NFU flood management adviser Dr Mhari Barnes reports from the annual Kring coastal engineers knowledge exchange conference.
The aim of the Kring group is to encourage cooperation and partnership working between water authorities, drainage boards, regulatory bodies and policy makers in order to be able to respond efficiently to future coastal flood events.
The group is a network of coastal engineers from the UK, Netherlands, Belgium, Germany, France, Denmark, Poland, and since 2014, Sweden.
The Kring started as a secret group after flood and coast engineers were blamed for the loss of thousands of lives after the 1953 flood devastated parts of the UK and The Netherlands. The aim of the group remains; to encourage cooperation and partnership working between water authorities, drainage boards, regulatory bodies and policy makers in order to be able to respond efficiently to future coastal flood events.
Top: map of Lauwerzee in 1822 and bottom, in 2016 showing the dike which separated the Waddenzee from the Lauwerzee and area of land that was reclaimed which is now the Lauwersmeer national park.
First, we headed further north to Lauwersoog, were the land had been reclaimed in the late 19th Century by cutting off the Lauwersmeer (sea) to create the Lauwersoog (bog) by building coastal barrage. Here we met with Dutch engineering consultants and discussed various dike reinforcement solutions for both a harbour and agricultural area.
We then headed to Zielhoes, Noordpolderzijl, where the seawall had been raised in the late 1980s to withstand a 1 in 3000 year event (by comparison UK defences are only built to withstand 1:250 year events).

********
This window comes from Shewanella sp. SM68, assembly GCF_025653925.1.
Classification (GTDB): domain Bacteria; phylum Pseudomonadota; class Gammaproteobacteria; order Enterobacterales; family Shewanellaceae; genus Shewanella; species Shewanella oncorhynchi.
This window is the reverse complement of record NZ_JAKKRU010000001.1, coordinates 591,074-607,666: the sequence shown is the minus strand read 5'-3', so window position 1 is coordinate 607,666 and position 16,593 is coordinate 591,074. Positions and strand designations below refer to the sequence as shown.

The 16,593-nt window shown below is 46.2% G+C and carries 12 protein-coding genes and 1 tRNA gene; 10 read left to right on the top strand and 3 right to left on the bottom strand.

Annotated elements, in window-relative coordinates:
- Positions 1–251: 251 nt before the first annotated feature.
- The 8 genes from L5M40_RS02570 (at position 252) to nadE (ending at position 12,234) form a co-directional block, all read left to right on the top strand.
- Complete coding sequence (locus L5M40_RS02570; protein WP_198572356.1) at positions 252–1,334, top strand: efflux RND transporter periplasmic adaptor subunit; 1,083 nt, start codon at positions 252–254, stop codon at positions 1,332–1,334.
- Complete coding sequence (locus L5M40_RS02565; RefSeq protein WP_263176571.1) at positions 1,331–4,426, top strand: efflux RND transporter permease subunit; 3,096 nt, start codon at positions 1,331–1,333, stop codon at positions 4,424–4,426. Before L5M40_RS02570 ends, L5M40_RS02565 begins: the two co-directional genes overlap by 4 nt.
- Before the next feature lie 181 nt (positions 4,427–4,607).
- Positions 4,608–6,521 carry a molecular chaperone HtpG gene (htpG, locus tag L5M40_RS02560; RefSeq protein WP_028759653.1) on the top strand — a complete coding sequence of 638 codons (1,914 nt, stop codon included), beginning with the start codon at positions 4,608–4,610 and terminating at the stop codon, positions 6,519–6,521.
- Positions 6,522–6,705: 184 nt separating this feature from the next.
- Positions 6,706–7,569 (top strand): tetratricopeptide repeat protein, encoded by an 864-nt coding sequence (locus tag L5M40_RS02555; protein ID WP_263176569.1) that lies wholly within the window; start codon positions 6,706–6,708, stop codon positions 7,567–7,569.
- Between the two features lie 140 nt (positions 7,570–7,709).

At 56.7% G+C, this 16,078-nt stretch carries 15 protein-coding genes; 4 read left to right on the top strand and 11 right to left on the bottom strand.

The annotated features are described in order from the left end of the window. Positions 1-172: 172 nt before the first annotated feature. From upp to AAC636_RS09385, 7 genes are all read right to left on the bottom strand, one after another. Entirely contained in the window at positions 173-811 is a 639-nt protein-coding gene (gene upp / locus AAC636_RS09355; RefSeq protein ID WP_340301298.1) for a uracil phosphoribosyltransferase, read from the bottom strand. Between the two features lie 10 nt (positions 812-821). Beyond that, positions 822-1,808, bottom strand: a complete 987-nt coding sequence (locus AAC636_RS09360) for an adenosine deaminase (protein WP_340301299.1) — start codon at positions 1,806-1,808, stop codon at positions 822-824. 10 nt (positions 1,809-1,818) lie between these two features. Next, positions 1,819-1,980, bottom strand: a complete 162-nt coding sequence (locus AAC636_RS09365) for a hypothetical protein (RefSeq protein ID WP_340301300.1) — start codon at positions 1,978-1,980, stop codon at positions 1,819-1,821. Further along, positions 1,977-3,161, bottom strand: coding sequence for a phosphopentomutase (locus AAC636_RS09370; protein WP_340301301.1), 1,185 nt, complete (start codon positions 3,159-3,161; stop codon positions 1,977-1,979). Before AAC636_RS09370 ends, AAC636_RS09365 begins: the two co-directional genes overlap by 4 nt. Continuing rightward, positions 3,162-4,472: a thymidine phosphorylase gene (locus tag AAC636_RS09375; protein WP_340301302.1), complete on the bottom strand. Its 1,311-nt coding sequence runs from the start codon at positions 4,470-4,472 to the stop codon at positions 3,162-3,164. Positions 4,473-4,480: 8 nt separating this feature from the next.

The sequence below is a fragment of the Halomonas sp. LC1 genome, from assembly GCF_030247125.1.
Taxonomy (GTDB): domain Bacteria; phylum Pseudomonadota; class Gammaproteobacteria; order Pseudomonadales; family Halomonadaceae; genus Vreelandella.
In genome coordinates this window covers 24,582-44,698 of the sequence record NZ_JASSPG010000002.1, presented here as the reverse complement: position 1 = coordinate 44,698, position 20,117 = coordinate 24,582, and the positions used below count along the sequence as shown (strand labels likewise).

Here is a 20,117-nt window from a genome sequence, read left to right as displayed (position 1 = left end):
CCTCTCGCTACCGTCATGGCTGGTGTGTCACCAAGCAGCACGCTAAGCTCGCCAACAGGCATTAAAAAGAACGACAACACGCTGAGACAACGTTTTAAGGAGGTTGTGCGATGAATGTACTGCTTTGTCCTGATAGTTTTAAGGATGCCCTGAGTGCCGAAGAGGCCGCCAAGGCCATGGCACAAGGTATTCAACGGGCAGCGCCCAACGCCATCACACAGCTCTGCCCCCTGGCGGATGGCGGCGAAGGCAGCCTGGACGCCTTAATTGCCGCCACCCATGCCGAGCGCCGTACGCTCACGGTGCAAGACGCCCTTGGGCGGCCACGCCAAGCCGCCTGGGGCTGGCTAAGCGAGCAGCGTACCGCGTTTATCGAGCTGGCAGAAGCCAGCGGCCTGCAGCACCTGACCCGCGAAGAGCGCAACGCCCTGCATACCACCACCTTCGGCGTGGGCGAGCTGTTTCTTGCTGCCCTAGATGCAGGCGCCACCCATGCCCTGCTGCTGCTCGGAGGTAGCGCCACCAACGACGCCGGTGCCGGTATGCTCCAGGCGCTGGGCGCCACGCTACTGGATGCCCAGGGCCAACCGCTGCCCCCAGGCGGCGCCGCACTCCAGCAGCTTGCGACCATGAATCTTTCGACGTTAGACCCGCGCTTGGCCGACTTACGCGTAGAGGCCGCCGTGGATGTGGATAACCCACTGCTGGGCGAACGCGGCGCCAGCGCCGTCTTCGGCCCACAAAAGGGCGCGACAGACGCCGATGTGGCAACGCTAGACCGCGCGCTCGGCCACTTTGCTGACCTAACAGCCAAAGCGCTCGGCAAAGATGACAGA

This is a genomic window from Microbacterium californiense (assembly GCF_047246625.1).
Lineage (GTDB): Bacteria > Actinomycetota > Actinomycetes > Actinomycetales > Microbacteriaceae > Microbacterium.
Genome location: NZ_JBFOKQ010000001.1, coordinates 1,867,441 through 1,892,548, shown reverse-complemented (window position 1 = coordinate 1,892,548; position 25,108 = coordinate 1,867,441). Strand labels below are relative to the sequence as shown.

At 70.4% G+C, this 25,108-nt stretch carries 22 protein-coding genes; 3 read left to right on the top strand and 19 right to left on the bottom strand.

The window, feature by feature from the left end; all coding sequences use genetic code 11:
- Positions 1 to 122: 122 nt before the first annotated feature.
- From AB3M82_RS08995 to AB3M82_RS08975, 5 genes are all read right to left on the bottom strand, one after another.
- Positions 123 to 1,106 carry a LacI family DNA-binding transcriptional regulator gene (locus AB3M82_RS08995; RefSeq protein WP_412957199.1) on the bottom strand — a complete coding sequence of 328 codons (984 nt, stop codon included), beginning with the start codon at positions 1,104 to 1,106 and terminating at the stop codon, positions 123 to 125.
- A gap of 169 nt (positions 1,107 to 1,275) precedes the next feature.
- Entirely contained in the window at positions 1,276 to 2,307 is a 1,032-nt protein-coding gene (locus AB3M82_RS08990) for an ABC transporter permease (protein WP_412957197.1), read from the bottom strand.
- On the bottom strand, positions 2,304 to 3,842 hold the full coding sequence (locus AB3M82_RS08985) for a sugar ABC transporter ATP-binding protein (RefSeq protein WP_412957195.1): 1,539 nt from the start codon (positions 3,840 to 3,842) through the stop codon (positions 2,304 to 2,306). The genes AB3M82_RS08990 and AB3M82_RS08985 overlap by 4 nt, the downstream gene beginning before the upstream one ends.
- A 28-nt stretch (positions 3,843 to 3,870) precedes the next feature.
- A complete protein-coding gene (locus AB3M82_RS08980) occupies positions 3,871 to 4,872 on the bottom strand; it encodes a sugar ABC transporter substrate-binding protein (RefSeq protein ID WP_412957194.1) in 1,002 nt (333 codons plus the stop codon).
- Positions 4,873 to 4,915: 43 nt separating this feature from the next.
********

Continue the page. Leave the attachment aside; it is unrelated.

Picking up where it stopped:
Construction taking place to raise the dike as part of the Eems-Dollard project.
We then headed East to Eemshaven and Delfzijl where the 120 million euro Eems-Dollard 2050 project is under construction. The project aims to increase the seawall by up to 0.5m along a 12km reach, with a lifespan of 25 years.
The following day we headed towards a very industrial part of Northern Holland to see the Kleirijperij pilot project. Kleirijperij means ‘clay ripening’ which is a trial where the water authority has commissioned consultants to dredge silt from the seaward side, pump it into pits on the landward side to settle, dry and form clay. Clay is an essential material for dike/seawall construction or maintenance and is one of the greatest costs. Therefore, the aim is that they produce their own clay to ensure material is available and save on costs.
This was fascinating to see as in England there are a plethora of licences and restrictions that will not allow for any seaward material to be used in the traditional ‘borrow pit’ technique to help shore-up, maintain or construct seawalls.
We also visited the ‘Wide green dike’ project where the construction style of the seawall was drastically different to the more traditional style with a gentler gradient to the seaward side slope. Grazing on embankments is under scrutiny in the UK at the moment but sheep are used in the Netherlands to help limit vegetation growth whilst limiting any impact to the dike’s structural integrity.
Wave overtopping tanks built into the seawall to measure the velocity of the waves from the Wadden Sea.
Overall, the visit showcased alternative methods of maintenance, multi-functional flood defences whilst highlighting that innovation is key to providing future flood resilience. The Dutch have a refreshing attitude to coastal flood risk management - ‘we’ll see if it works’. Whereas, in the UK we are under severe constraints from regulatory bodies, environmental NGOs and the government who are, unfortunately, completely adverse to trialling innovative or ambitious flood management options. Regrettably, this is often at the expense of agricultural land, productivity or that essential black gold, soil.
Sheep grazing the dikes as part of the maintenance of the flood defence asset with windturbines on the seaward side.